What Is an Arizona Crossing?


An Arizona crossing is a simple type of bridge common in the dry Southwestern United States. Also known as fords, the natural version seen most often in Arizona is a road crossing one of the state's many dry riverbeds.


An Arizona crossing is a type of road crossing that allows a waterway to run over a road. Man-made Arizona crossings include culverts that allow water to pass through a paved roadway.


Because of Arizona's lack of lakes and rivers, bridge and drainage infrastructure was not as necessary as in other states. The Arizona crossing allows for low-level water to overflow directly onto a road. When water levels rise, the water will pass over the road, but it happens rarely enough not to impede vehicle traffic.


During Arizona's late-summer monsoon season, dry rivers can fill with rainwater, flooding rural roads and city streets. From the perspective of driving a vehicle, it can be difficult to judge the depth of water on the road.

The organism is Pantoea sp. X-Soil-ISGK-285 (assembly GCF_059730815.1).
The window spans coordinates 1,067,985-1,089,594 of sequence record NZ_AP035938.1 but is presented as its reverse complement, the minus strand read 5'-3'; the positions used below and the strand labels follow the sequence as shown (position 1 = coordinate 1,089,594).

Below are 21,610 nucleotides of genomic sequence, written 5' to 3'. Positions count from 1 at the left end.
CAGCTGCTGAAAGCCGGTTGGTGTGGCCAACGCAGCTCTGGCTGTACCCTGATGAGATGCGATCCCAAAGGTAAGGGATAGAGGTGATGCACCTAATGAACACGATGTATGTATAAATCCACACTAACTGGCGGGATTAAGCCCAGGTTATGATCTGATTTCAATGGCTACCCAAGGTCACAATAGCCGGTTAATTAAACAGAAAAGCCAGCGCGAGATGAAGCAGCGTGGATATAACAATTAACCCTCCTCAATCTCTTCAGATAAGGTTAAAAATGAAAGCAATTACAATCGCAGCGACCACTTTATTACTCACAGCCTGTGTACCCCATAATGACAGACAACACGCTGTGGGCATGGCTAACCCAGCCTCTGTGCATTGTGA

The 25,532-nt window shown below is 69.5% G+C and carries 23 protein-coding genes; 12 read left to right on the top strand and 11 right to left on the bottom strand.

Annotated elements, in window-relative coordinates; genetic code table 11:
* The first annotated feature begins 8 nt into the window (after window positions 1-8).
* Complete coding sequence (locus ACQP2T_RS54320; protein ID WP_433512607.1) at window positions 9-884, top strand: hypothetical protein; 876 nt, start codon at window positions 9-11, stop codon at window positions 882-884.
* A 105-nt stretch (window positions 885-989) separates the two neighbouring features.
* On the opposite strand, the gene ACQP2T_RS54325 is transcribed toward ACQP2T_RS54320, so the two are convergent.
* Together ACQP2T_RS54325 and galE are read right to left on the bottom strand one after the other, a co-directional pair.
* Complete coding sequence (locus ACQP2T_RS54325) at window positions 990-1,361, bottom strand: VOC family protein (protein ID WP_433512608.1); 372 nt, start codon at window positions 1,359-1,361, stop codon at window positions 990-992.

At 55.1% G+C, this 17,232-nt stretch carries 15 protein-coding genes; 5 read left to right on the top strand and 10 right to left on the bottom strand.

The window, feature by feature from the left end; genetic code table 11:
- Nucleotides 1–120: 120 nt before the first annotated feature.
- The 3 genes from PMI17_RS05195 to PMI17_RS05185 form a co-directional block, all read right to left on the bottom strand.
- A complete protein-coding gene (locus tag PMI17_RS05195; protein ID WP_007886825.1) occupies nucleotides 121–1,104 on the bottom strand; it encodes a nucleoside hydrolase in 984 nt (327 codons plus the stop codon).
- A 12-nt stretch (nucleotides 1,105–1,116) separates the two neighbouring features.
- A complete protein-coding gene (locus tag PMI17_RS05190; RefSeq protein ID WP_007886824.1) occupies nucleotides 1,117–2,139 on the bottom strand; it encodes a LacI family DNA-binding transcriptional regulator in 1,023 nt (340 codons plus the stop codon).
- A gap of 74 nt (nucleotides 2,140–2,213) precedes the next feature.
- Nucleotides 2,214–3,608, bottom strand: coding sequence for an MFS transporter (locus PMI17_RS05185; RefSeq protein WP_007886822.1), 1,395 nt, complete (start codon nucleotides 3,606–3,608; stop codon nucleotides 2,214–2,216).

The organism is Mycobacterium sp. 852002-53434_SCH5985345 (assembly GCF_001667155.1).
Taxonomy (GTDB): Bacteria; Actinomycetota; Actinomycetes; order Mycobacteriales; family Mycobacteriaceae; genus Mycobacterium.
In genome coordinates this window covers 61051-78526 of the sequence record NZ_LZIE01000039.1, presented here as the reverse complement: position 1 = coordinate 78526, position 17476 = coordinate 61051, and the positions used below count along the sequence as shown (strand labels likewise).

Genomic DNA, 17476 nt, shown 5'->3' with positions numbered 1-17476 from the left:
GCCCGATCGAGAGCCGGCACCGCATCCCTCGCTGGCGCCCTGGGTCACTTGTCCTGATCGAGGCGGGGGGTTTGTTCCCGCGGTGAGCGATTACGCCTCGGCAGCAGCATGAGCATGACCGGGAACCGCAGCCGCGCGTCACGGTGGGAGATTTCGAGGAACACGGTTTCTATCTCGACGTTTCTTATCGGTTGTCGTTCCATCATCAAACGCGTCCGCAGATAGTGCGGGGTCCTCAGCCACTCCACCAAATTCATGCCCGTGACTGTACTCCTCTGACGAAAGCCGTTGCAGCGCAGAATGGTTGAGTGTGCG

Fun Fact

In 1995, the Arizona State Legislature passed a law requiring motorists who drive into flooded roadways financially responsible for any emergency response needed to rescue the driver and his vehicle. Arizona Revised Statute 28-910 is known as Arizona's "Stupid Motorist Law."

Worldwide Reference

Arizona crossings are prevalent in European countries. With river access being a strategic point for armies, many battles were fought on or near European fords.

Related Searches


Promoted By Zergnet


Related Searches

Check It Out

How to Travel For Free With Reward Points

Is DIY in your DNA? Become part of our maker community.
Submit Your Work!